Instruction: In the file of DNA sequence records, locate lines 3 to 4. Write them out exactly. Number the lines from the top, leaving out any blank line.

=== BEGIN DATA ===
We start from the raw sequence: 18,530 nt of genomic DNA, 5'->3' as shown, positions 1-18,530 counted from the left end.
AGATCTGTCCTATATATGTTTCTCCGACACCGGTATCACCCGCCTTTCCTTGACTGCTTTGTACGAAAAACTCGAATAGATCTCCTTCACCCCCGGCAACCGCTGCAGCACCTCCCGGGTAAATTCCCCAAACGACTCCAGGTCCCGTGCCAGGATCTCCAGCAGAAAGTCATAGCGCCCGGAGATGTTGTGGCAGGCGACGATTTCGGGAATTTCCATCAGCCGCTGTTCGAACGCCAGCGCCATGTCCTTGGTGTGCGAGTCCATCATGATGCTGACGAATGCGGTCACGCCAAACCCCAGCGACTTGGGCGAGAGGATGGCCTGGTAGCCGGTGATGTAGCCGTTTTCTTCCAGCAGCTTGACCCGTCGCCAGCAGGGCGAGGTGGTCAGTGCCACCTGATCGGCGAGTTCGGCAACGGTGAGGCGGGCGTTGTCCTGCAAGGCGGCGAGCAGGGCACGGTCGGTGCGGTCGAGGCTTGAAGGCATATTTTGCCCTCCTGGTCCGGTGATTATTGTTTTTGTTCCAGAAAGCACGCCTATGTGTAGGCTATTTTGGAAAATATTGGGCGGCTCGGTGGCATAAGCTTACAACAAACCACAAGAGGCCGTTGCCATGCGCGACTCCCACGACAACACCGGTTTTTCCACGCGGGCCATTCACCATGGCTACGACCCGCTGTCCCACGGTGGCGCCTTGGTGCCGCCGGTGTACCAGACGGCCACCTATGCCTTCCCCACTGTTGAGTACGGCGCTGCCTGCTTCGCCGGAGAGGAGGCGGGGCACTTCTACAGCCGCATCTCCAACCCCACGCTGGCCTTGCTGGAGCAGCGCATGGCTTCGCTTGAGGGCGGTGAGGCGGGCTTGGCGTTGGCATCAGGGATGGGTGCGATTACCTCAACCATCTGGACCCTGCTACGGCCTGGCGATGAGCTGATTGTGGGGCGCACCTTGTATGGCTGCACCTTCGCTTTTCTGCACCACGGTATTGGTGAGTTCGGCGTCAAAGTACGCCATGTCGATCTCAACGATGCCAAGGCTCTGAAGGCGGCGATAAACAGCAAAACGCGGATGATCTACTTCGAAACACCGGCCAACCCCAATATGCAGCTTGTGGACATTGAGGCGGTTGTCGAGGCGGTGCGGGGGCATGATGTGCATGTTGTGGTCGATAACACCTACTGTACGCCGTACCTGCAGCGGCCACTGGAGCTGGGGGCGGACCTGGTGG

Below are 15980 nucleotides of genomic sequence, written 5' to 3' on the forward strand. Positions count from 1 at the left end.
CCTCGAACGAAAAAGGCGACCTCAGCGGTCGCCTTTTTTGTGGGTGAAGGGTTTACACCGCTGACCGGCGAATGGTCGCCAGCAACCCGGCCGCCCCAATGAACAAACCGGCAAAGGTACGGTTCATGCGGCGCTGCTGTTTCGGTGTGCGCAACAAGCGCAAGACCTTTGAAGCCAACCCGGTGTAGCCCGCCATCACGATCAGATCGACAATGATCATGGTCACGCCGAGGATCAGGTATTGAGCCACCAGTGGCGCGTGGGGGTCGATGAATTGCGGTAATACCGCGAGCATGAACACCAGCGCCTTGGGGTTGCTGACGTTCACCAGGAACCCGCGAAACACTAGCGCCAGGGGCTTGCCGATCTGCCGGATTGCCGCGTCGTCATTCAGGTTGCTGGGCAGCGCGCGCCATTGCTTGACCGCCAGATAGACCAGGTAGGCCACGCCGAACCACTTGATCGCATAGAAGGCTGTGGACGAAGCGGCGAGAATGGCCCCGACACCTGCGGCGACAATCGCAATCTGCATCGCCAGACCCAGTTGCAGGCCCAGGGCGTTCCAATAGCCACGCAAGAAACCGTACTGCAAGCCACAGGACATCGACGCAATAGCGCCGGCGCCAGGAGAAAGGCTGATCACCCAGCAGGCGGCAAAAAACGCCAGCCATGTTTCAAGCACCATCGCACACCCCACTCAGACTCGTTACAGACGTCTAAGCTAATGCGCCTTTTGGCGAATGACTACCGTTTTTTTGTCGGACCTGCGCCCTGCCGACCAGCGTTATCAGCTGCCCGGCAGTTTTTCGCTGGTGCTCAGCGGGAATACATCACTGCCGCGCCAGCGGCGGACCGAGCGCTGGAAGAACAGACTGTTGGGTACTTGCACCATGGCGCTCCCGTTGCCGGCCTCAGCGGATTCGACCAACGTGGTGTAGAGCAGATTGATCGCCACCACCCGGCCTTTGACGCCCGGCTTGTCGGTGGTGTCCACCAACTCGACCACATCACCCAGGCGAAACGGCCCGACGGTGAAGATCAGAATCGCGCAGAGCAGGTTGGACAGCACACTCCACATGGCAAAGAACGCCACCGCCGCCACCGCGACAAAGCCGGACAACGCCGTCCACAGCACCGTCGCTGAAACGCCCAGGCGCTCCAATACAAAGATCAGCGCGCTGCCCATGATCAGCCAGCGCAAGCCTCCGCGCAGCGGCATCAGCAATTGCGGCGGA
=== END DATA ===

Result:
Below are 15980 nucleotides of genomic sequence, written 5' to 3' on the forward strand. Positions count from 1 at the left end.
CCTCGAACGAAAAAGGCGACCTCAGCGGTCGCCTTTTTTGTGGGTGAAGGGTTTACACCGCTGACCGGCGAATGGTCGCCAGCAACCCGGCCGCCCCAATGAACAAACCGGCAAAGGTACGGTTCATGCGGCGCTGCTGTTTCGGTGTGCGCAACAAGCGCAAGACCTTTGAAGCCAACCCGGTGTAGCCCGCCATCACGATCAGATCGACAATGATCATGGTCACGCCGAGGATCAGGTATTGAGCCACCAGTGGCGCGTGGGGGTCGATGAATTGCGGTAATACCGCGAGCATGAACACCAGCGCCTTGGGGTTGCTGACGTTCACCAGGAACCCGCGAAACACTAGCGCCAGGGGCTTGCCGATCTGCCGGATTGCCGCGTCGTCATTCAGGTTGCTGGGCAGCGCGCGCCATTGCTTGACCGCCAGATAGACCAGGTAGGCCACGCCGAACCACTTGATCGCATAGAAGGCTGTGGACGAAGCGGCGAGAATGGCCCCGACACCTGCGGCGACAATCGCAATCTGCATCGCCAGACCCAGTTGCAGGCCCAGGGCGTTCCAATAGCCACGCAAGAAACCGTACTGCAAGCCACAGGACATCGACGCAATAGCGCCGGCGCCAGGAGAAAGGCTGATCACCCAGCAGGCGGCAAAAAACGCCAGCCATGTTTCAAGCACCATCGCACACCCCACTCAGACTCGTTACAGACGTCTAAGCTAATGCGCCTTTTGGCGAATGACTACCGTTTTTTTGTCGGACCTGCGCCCTGCCGACCAGCGTTATCAGCTGCCCGGCAGTTTTTCGCTGGTGCTCAGCGGGAATACATCACTGCCGCGCCAGCGGCGGACCGAGCGCTGGAAGAACAGACTGTTGGGTACTTGCACCATGGCGCTCCCGTTGCCGGCCTCAGCGGATTCGACCAACGTGGTGTAGAGCAGATTGATCGCCACCACCCGGCCTTTGACGCCCGGCTTGTCGGTGGTGTCCACCAACTCGACCACATCACCCAGGCGAAACGGCCCGACGGTGAAGATCAGAATCGCGCAGAGCAGGTTGGACAGCACACTCCACATGGCAAAGAACGCCACCGCCGCCACCGCGACAAAGCCGGACAACGCCGTCCACAGCACCGTCGCTGAAACGCCCAGGCGCTCCAATACAAAGATCAGCGCGCTGCCCATGATCAGCCAGCGCAAGCCTCCGCGCAGCGGCATCAGCAATTGCGGCGGA